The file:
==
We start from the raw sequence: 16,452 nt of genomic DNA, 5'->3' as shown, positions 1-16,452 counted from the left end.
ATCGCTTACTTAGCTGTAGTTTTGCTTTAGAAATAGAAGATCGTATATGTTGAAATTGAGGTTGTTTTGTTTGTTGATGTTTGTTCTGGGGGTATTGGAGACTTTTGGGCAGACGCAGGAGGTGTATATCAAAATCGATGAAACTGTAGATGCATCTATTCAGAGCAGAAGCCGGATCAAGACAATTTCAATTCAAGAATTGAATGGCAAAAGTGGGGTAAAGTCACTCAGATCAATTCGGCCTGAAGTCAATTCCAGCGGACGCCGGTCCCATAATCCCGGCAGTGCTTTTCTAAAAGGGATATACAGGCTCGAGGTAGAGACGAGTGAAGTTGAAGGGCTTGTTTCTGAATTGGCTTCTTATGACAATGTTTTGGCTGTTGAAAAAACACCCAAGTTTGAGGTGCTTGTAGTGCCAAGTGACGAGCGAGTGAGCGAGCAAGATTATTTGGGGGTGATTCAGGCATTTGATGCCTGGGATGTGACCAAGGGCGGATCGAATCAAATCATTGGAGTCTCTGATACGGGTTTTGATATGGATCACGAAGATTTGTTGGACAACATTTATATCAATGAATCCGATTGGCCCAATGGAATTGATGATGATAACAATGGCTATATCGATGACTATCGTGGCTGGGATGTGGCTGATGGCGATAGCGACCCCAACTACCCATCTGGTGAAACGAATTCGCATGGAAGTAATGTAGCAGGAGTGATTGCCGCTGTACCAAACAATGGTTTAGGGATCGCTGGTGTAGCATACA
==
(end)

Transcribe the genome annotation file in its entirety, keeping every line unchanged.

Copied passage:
We start from the raw sequence: 16,452 nt of genomic DNA, 5'->3' as shown, positions 1-16,452 counted from the left end.
ATCGCTTACTTAGCTGTAGTTTTGCTTTAGAAATAGAAGATCGTATATGTTGAAATTGAGGTTGTTTTGTTTGTTGATGTTTGTTCTGGGGGTATTGGAGACTTTTGGGCAGACGCAGGAGGTGTATATCAAAATCGATGAAACTGTAGATGCATCTATTCAGAGCAGAAGCCGGATCAAGACAATTTCAATTCAAGAATTGAATGGCAAAAGTGGGGTAAAGTCACTCAGATCAATTCGGCCTGAAGTCAATTCCAGCGGACGCCGGTCCCATAATCCCGGCAGTGCTTTTCTAAAAGGGATATACAGGCTCGAGGTAGAGACGAGTGAAGTTGAAGGGCTTGTTTCTGAATTGGCTTCTTATGACAATGTTTTGGCTGTTGAAAAAACACCCAAGTTTGAGGTGCTTGTAGTGCCAAGTGACGAGCGAGTGAGCGAGCAAGATTATTTGGGGGTGATTCAGGCATTTGATGCCTGGGATGTGACCAAGGGCGGATCGAATCAAATCATTGGAGTCTCTGATACGGGTTTTGATATGGATCACGAAGATTTGTTGGACAACATTTATATCAATGAATCCGATTGGCCCAATGGAATTGATGATGATAACAATGGCTATATCGATGACTATCGTGGCTGGGATGTGGCTGATGGCGATAGCGACCCCAACTACCCATCTGGTGAAACGAATTCGCATGGAAGTAATGTAGCAGGAGTGATTGCCGCTGTACCAAACAATGGTTTAGGGATCGCTGGTGTAGCATACA